A search led me to a Portuguese GeneAll page on him, which provided a father of the same name. Clicking on him led to his father of the same name, and on him to Teudo and thence backwards as I had already got from Wikipedia. This isn't intended as scholarly research, and I was satisfied to have found some sort of names from somewhere. My intention was not to pretend to have established anything about these descents, but to show graphically how exciting they would be if verified. From your post I succeeded in that, it seems. It would be great if dedicated scholarly research did in fact succeed in proving the link between Hermenegildo Gutteres and the earlier Counts of Coimbra. However, so obscure and troubled was the period that this task may well be impossible to achieve. Or, of course, the link could always have been fiction created to puff up the Count's ancestry. Until that's proved I will though continue to dream.
Venetian_Patritian

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Reply with quote  #70 
Hi Peter, I searched the Portuguese GaneAll page on the Counts of Coimbra and Hermenegildo Guterres. In the first post of the thread, I read (also if my Portuguese is far from fluent) that Hermenegildo Guterres was the son of Guterre, in turn son of another Hermenegildo (Guterre patronymic, Menendes/Menendez, see this site, states so), son of Teudo, son of Athanarico, son of Sisebuto, probably son of Egica, Visigothic King of Spain or of the latter's son Witiza, also king.
From the thread it seems that the two version of the same document that attest this genealogy are of questionable authenticity. Certainly they contain anochronism and use a language too modern, but from the point of view of chronology and onomastics of the genealogy they are consistent, at least this was the opinion of one of the two "posters", Francisco(?) Doria...In the second post he says that also if the document is false, the genealogy could be true. However it seems that, in 2003, they were not aware of the more distant ancestors of the later Count of Coimbra, ancestor of a good part of the whole Portuguese nobility.
Another interesting thing to say is that once I saw a genealogy of king Juan Carlos that considers him direct descendant of king Erwig, the son of Count Ardabastos, through Peter of Cantabria...

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Peter

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Reply with quote  #71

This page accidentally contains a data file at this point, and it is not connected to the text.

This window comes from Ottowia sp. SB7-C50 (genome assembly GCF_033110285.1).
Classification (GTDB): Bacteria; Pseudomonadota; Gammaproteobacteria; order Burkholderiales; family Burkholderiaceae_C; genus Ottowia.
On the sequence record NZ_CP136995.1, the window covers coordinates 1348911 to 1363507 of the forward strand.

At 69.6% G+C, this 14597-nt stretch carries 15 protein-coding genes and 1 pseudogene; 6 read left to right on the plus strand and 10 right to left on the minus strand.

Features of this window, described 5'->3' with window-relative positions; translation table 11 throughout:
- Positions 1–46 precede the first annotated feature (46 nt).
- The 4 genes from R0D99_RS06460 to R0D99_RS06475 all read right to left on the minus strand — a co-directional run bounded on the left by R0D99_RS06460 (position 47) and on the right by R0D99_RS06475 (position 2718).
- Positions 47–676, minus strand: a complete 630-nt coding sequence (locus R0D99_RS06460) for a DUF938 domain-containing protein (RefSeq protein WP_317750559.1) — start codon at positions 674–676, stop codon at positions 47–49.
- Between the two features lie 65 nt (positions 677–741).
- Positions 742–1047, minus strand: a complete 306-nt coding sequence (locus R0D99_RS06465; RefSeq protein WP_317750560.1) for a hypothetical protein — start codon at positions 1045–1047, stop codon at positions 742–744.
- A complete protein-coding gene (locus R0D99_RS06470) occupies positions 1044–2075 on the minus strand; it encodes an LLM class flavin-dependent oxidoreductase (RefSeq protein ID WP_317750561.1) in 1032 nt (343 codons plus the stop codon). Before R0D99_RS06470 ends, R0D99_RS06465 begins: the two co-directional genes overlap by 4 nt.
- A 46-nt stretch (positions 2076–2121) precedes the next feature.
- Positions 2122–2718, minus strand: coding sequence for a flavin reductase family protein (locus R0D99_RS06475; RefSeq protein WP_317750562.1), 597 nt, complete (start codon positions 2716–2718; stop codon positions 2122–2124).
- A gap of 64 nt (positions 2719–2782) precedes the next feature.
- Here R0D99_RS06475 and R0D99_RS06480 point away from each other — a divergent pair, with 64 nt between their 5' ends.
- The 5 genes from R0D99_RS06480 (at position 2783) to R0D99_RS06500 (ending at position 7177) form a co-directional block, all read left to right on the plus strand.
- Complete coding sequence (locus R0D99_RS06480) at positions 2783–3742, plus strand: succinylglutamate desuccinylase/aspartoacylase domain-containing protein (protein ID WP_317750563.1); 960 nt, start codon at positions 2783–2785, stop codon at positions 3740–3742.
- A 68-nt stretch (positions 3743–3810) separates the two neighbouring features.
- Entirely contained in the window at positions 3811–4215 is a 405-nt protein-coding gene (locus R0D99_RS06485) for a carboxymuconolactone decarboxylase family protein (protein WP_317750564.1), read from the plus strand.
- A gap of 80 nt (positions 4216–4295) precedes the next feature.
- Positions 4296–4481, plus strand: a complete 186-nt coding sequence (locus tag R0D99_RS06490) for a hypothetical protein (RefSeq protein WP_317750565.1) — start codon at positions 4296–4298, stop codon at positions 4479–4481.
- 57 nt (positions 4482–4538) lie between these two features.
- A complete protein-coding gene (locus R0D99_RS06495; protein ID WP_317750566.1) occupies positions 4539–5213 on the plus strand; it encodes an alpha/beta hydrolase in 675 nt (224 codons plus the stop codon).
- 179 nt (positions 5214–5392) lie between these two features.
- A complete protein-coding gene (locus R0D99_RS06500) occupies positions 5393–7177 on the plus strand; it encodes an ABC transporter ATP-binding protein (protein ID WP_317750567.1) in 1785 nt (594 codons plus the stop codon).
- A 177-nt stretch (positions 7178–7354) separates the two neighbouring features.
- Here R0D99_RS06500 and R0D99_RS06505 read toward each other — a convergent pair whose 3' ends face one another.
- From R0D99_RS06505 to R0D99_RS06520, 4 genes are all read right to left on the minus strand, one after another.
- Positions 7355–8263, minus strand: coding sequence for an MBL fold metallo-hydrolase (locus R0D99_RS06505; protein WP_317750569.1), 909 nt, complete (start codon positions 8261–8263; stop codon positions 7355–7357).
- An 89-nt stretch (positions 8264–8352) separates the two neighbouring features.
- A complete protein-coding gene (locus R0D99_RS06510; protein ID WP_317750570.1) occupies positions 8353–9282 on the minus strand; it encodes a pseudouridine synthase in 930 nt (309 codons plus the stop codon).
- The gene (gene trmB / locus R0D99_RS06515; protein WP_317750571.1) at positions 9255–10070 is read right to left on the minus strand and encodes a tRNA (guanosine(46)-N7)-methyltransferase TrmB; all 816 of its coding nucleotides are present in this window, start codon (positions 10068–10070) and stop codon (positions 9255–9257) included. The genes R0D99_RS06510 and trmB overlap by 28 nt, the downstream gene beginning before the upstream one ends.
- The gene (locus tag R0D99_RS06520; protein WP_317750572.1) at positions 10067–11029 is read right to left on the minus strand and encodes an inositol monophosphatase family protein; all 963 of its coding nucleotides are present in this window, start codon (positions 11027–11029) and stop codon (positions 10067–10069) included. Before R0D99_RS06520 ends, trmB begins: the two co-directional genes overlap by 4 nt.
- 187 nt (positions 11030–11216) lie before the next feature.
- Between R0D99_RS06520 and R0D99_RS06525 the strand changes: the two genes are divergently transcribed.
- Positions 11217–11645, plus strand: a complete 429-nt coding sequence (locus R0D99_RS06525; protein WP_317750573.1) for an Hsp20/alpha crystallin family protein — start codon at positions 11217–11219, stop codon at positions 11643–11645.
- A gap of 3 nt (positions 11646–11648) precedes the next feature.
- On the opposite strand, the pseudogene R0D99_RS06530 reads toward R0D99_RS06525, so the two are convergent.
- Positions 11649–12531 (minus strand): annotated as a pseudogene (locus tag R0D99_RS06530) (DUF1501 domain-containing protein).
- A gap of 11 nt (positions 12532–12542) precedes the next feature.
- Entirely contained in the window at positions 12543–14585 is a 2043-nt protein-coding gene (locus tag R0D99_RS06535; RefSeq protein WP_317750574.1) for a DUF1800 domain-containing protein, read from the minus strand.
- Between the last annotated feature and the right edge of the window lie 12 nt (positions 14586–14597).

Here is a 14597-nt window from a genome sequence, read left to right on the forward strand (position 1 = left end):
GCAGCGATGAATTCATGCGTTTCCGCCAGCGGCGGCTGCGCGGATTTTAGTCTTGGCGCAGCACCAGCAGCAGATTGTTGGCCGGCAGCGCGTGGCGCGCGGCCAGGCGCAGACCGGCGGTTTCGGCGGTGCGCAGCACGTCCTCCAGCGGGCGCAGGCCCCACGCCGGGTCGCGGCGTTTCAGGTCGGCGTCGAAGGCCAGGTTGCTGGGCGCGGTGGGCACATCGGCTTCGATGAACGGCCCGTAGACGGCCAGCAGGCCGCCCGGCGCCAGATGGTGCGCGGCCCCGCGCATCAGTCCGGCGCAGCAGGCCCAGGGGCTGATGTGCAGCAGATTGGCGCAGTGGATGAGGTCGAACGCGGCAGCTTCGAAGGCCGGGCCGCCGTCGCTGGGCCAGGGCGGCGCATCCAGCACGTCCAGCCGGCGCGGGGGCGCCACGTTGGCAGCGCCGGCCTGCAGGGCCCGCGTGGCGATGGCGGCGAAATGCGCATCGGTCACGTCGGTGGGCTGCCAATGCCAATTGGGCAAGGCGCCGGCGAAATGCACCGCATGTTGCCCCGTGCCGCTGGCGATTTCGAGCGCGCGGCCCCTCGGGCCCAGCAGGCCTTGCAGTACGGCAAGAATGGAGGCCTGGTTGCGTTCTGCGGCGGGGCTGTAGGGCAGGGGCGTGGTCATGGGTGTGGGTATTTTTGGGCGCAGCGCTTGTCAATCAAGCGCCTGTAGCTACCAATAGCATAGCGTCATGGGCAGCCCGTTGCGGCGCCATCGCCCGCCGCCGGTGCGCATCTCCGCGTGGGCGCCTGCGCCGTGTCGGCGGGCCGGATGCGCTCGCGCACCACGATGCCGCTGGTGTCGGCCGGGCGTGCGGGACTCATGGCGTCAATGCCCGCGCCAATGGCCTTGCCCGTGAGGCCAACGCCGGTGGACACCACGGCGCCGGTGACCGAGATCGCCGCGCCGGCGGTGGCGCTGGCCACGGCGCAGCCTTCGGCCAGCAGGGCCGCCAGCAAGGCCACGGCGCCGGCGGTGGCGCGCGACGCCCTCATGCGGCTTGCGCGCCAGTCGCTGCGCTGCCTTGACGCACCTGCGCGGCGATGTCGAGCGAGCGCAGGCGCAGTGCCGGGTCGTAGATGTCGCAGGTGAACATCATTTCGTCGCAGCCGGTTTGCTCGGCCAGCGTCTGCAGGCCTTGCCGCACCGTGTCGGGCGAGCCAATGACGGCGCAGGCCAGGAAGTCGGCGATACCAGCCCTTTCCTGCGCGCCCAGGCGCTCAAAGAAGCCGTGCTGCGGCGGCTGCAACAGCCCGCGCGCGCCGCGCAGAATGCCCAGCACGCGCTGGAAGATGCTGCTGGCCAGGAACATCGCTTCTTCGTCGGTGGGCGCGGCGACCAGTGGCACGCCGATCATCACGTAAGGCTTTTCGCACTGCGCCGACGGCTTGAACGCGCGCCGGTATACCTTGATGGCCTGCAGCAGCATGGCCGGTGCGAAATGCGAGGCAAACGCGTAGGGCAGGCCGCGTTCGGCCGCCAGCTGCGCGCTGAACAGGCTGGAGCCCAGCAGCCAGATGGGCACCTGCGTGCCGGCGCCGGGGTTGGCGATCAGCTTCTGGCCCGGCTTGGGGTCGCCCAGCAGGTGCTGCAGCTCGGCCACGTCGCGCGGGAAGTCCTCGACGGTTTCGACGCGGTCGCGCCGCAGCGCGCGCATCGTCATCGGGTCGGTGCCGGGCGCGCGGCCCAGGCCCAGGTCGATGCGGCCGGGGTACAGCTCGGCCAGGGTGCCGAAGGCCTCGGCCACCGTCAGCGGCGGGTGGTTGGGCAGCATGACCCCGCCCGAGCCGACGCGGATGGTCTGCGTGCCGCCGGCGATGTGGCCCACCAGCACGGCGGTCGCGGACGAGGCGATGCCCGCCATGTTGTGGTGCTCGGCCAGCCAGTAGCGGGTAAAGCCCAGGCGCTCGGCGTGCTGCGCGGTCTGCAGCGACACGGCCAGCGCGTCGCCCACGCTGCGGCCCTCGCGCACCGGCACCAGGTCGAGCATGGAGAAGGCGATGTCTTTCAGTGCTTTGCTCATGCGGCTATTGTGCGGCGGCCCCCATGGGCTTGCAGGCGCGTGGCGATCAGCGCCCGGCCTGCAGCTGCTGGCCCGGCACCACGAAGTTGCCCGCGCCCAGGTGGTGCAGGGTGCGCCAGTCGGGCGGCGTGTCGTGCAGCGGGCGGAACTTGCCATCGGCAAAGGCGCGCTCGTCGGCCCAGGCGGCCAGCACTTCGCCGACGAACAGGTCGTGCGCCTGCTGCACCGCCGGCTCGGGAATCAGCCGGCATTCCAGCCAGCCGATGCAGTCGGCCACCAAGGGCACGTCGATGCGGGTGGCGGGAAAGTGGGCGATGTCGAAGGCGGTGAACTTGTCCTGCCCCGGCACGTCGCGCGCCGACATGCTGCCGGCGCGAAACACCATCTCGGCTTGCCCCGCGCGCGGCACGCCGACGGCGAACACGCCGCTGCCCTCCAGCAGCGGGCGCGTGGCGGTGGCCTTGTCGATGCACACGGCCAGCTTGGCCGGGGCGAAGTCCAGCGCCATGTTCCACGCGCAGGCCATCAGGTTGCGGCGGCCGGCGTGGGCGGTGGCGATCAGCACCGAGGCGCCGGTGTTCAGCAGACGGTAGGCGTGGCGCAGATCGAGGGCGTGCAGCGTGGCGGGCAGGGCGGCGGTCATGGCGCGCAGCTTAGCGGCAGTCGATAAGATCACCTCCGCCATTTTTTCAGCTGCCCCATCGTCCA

My Portuguese doesn't exist, so I let Google translate it. I had the same thought, that even if the deed is false (which seems likely) the genealogy need not be. Indeed, it could have been taken from a then-existent real deed, not known to us, and used to give authenticity to the false one.

Descent from Peter of Cantabria is universal for all European royalty, he was actually an ancestor of Ramiro II for which the same is true. So if he could be proved to have these descents the identical effect would be achieved, and we could forget the Counts of the Christians of Coimbra, as their title was in full.
Peter

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Reply with quote  #72 

Returning to Peter of Cantabria, the unsurprisingly brief (he died in 730, so hardly lived in one of the better-chronicled periods of history) Wikipedia entry on him states that, while various writers have tried to make him a son or brother of King Erwig (reigned 680-687, so son seems more likely), early sources only say that he was of the blood of Liuvigild and Reccared. Recarred was the son of Liuvigild and younger brother of Ermengild above. Ermengild was exiled and later murdered for a rebellion against his father in the Catholic interest, which is how Reccared came to succeed (and, ironically, outlaw Arianism and establish Hispania as a Catholic kingdom) and why Athanagild fled to Byzantium, where he met and married Flavia Juliana.

So while the line of Recarred would certainly be of great interest for its Gothic descents if it could be traced to the present day, it would lack the Roman and Frankish descents which are of even greater interest. But actually if Peter was the son of Erwig he would also be of the blood of Reccared: